Monthly Archives: March 2011

a perfect actress

Elizabeth Taylor, Butterfield 8

Elizabeth Taylor, Butterfield 8

I just watched BUtterfield 8 in honor of Elizabeth Taylor (1932-2011).  Now that I’ve finally seen this film, I have just one Elizabeth Taylor film left to see: A Place In the Sun.  In BUtterfield 8, Taylor was gorgeous in every dress, at every angle.  And her eyes really were that purple-blue, in color.  I’ve always wondered how it was possible for eyes to be that blue.  Maybe it’s some Hollywood trick, but if so, I prefer not to know.

Like Suddenly, Last Summer, and to some extent Cat on a Hot Tin Roof,  in BUtterfield 8 Elizabeth Taylor plays a fallen, over-sexed women that men are always falling over (except of course gay Paul Newman).  I finally learned BUtterfield 8 is the name of a telephone exchange that Taylor’s character Gloria Wandrous asks to take messages and pass on calls from her many beaux.  I’d always assumed it was the address of a brothel (which is not entirely incorrect) or a group of eight call girls, kind of like The Magnificent Seven.

At any rate, Butterfield 8 was filmed in 1960 and exudes Mad Men glamour.  Rather, Mad Men glamour is based largely on Butterfield 8.  The character Norma in the film has Joan’s style but Peggy’s priggishness.  Weston, the romantic lead played by Lawrence Harvey, is like a British Don Draper.  He’s got a rich wife–a less pretty version of Betty Draper –who shoots skeet in New Haven and whose family got Weston a job that’s not really a job.  He drinks scotch and knows how to wear an overcoat.  He’s a womanizer acting out of  an existential crisis that (unlike Don Draper in the later seasons) he doesn’t try too hard to understand.

In many ways, Mad Men is an attempt to give Butterfield 8 the grittier, less moralistic ending it deserves.  The film’s downfall is that Elizabeth Taylor is breaking boundaries but the plot woven around her can’t bend enough to give the film the ending that the dynamic character of Gloria Wandrous truly merits.  The allure of a 1960s adult drama like this or Suddenly, Last Summer, which was shot in 1959, is that it insinuates instead of announcing.  For viewers today, this is both enthralling and frustrating.  The whispered hint becomes far more dark and erotic than all the full frontal nudity and open sex talk in today’s films.  Although the hints enthrall, they also confuse as audiences today misinterpret hidden codes (Is she really a prostitute? Oh she’s just a slut? Is that all?).

The early 1960s are a fascinating moment of transition.  In a bold scene that’s still a bit shocking today, Elizabeth Taylor shakes her mother out of denial by screaming: “Mama, face it, I was the slut of all time!”  To say the word “slut” instead of the more polite “tramp” or “woman of ill virtue” was bold and surely lent Butterfield 8 its scandalous status, like Clark Gable’s utterance of “Frankly, my dear, I don’t give a damn!” in Gone with the Wind. A reference to Playboy magazine also made Butterfield 8 risqué.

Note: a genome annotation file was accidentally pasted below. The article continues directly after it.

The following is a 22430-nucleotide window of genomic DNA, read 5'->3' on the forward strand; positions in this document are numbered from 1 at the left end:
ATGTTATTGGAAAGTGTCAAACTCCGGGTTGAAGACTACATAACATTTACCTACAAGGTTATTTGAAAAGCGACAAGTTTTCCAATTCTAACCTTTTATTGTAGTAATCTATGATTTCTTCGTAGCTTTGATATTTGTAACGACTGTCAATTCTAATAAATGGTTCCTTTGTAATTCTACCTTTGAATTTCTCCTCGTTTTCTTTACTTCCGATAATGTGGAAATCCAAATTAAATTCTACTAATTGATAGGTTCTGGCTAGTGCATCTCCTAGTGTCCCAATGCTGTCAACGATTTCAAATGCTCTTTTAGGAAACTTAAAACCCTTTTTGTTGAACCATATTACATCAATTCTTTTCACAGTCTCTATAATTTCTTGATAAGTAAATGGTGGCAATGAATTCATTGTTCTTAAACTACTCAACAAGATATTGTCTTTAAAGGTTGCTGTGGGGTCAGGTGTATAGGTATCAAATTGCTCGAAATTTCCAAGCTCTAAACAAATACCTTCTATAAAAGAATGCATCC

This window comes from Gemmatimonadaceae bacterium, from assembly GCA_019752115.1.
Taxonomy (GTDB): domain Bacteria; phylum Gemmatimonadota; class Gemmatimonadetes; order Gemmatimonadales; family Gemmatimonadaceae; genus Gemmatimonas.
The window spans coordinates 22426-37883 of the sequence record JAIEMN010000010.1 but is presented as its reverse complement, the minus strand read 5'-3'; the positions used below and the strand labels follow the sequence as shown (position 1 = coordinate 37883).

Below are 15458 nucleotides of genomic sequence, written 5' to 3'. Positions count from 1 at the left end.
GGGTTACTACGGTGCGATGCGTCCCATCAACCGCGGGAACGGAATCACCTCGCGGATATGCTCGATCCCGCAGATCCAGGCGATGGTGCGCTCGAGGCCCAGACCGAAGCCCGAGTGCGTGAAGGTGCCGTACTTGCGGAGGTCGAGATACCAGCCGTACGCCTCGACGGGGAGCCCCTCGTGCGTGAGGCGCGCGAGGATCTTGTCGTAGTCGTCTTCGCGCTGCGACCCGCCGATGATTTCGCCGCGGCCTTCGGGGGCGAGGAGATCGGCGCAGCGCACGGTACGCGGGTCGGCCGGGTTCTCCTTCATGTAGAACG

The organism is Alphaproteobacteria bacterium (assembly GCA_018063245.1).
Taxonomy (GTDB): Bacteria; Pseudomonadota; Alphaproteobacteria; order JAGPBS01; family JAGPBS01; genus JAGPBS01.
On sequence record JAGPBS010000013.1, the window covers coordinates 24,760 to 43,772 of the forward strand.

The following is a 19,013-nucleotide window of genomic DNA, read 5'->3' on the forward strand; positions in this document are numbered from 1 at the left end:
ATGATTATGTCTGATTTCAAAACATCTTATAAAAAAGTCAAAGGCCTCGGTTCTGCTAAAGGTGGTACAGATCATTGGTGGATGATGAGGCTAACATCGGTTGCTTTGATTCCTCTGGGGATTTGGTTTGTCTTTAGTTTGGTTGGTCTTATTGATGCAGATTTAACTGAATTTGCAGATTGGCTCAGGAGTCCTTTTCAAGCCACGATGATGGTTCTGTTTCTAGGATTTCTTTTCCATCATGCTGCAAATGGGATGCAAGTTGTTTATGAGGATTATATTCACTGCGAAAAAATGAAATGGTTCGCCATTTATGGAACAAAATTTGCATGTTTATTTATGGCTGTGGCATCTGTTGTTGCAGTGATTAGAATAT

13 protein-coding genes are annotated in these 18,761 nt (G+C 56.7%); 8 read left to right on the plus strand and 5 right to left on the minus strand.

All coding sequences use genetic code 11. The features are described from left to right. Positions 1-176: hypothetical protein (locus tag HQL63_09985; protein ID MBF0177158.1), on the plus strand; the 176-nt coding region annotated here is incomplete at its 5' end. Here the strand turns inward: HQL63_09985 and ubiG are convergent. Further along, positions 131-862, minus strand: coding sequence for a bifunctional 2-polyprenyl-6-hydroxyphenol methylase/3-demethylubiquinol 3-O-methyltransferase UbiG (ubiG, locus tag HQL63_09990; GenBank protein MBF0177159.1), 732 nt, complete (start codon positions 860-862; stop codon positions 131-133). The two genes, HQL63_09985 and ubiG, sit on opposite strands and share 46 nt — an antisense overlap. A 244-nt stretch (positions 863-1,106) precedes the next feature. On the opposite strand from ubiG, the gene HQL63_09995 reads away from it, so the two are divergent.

Butterfield 8 was an adult movie: lots of sex, lots of problems caused by infidelity, lots of incompatible people looking for love.  There’s even a good psychiatrist and a good reason for Gloria’s sluttish behavior: it’s revealed that she was sexually abused by a family friend when she was 13.  In films today, it’s almost a cliché that a female character who sleeps around has a history of sexual abuse.  But this was unexpected and socially conscious at the time.  Providing the character of Gloria with this serious backstory was very modern and forward-looking in 1960.

Yet the film has a less sophisticated 1950s ending.  Gloria realizes that self respect makes a woman more beautiful than any makeup, fur coat, or man.  She goes off in search of this self-respect by abandoning the only real love she’s ever had.  Of course her man feels threatened by this and ruins everything, then tries to apologize and marry her, but it’s too late.  He’s already made her feel like a whore (because her checkered past made him feel like a less of a man) and so she does the only thing a “fallen woman” can do in a Hollywood film shot in 1960: she drives her car off a cliff and dies.

The character of Gloria was living life on a highwire, so the sudden tragedy is not totally out of character.  Taylor plays her beautifully.  I believe Taylor’s performance. The kind of self-respect that Gloria is seeking is sincere.  In the 1980s, this character would have said “fuck off” to the rich asshole whose jealousy blinded him to her worth and would’ve gone off into the sunset… or like Julia Roberts in Pretty Woman, it would turn out the asshole was also a knight in shining armor.  In a film of the 1990s or 2000s, this character would be a hardened survivor and somehow get revenge on her childhood sexual abuser.  She would possibly take her mother to task for being such a negligent parent instead of begging her forgiveness in a surprisingly touching scene between Gloria and her mother.  I believe Taylor because her acting is genuine and involves her entire body, her voice, her spirit.